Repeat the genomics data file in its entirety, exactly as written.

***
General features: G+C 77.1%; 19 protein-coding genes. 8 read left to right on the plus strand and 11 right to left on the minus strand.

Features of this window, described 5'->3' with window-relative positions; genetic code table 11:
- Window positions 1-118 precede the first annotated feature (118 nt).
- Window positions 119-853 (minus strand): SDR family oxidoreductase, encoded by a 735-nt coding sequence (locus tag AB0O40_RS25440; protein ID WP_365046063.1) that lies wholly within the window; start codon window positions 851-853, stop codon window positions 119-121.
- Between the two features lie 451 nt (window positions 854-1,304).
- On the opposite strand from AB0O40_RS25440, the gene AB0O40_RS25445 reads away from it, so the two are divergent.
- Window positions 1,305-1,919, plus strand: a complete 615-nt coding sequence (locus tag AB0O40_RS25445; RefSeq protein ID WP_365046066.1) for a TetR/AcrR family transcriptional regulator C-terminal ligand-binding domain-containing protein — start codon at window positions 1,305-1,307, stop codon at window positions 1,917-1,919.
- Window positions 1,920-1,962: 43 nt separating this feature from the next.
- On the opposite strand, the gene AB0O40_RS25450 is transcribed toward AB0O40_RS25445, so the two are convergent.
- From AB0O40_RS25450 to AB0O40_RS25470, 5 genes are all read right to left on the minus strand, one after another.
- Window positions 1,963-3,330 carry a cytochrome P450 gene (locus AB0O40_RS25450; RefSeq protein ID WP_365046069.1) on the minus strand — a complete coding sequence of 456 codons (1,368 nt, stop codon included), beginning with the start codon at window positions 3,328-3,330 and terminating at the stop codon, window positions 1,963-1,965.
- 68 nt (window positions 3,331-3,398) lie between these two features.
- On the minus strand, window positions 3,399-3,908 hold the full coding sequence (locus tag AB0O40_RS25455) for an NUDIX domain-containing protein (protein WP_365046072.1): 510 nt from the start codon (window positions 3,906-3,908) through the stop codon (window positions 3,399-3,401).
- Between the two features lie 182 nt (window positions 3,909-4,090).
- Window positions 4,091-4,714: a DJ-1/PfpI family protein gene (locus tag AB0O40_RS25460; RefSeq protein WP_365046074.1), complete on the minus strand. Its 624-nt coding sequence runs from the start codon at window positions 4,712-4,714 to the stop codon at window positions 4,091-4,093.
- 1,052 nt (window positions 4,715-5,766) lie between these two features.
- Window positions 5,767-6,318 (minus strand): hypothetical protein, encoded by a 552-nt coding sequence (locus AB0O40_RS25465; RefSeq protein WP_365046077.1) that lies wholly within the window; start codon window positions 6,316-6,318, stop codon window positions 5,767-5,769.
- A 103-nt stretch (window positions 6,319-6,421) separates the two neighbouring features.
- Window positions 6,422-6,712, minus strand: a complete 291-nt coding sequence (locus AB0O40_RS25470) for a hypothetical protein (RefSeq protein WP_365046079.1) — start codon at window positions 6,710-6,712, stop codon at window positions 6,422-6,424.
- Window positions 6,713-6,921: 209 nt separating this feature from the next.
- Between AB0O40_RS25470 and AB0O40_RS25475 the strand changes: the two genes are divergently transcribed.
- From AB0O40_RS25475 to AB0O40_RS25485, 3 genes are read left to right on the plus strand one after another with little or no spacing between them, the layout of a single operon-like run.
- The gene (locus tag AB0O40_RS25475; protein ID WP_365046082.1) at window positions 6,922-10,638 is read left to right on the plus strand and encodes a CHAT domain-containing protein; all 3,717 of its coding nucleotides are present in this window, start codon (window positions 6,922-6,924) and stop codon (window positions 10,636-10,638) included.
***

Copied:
General features: G+C 77.1%; 19 protein-coding genes. 8 read left to right on the plus strand and 11 right to left on the minus strand.

Features of this window, described 5'->3' with window-relative positions; genetic code table 11:
- Window positions 1-118 precede the first annotated feature (118 nt).
- Window positions 119-853 (minus strand): SDR family oxidoreductase, encoded by a 735-nt coding sequence (locus tag AB0O40_RS25440; protein ID WP_365046063.1) that lies wholly within the window; start codon window positions 851-853, stop codon window positions 119-121.
- Between the two features lie 451 nt (window positions 854-1,304).
- On the opposite strand from AB0O40_RS25440, the gene AB0O40_RS25445 reads away from it, so the two are divergent.
- Window positions 1,305-1,919, plus strand: a complete 615-nt coding sequence (locus tag AB0O40_RS25445; RefSeq protein ID WP_365046066.1) for a TetR/AcrR family transcriptional regulator C-terminal ligand-binding domain-containing protein — start codon at window positions 1,305-1,307, stop codon at window positions 1,917-1,919.
- Window positions 1,920-1,962: 43 nt separating this feature from the next.
- On the opposite strand, the gene AB0O40_RS25450 is transcribed toward AB0O40_RS25445, so the two are convergent.
- From AB0O40_RS25450 to AB0O40_RS25470, 5 genes are all read right to left on the minus strand, one after another.
- Window positions 1,963-3,330 carry a cytochrome P450 gene (locus AB0O40_RS25450; RefSeq protein ID WP_365046069.1) on the minus strand — a complete coding sequence of 456 codons (1,368 nt, stop codon included), beginning with the start codon at window positions 3,328-3,330 and terminating at the stop codon, window positions 1,963-1,965.
- 68 nt (window positions 3,331-3,398) lie between these two features.
- On the minus strand, window positions 3,399-3,908 hold the full coding sequence (locus tag AB0O40_RS25455) for an NUDIX domain-containing protein (protein WP_365046072.1): 510 nt from the start codon (window positions 3,906-3,908) through the stop codon (window positions 3,399-3,401).
- Between the two features lie 182 nt (window positions 3,909-4,090).
- Window positions 4,091-4,714: a DJ-1/PfpI family protein gene (locus tag AB0O40_RS25460; RefSeq protein WP_365046074.1), complete on the minus strand. Its 624-nt coding sequence runs from the start codon at window positions 4,712-4,714 to the stop codon at window positions 4,091-4,093.
- 1,052 nt (window positions 4,715-5,766) lie between these two features.
- Window positions 5,767-6,318 (minus strand): hypothetical protein, encoded by a 552-nt coding sequence (locus AB0O40_RS25465; RefSeq protein WP_365046077.1) that lies wholly within the window; start codon window positions 6,316-6,318, stop codon window positions 5,767-5,769.
- A 103-nt stretch (window positions 6,319-6,421) separates the two neighbouring features.
- Window positions 6,422-6,712, minus strand: a complete 291-nt coding sequence (locus AB0O40_RS25470) for a hypothetical protein (RefSeq protein WP_365046079.1) — start codon at window positions 6,710-6,712, stop codon at window positions 6,422-6,424.
- Window positions 6,713-6,921: 209 nt separating this feature from the next.
- Between AB0O40_RS25470 and AB0O40_RS25475 the strand changes: the two genes are divergently transcribed.
- From AB0O40_RS25475 to AB0O40_RS25485, 3 genes are read left to right on the plus strand one after another with little or no spacing between them, the layout of a single operon-like run.
- The gene (locus tag AB0O40_RS25475; protein ID WP_365046082.1) at window positions 6,922-10,638 is read left to right on the plus strand and encodes a CHAT domain-containing protein; all 3,717 of its coding nucleotides are present in this window, start codon (window positions 6,922-6,924) and stop codon (window positions 10,636-10,638) included.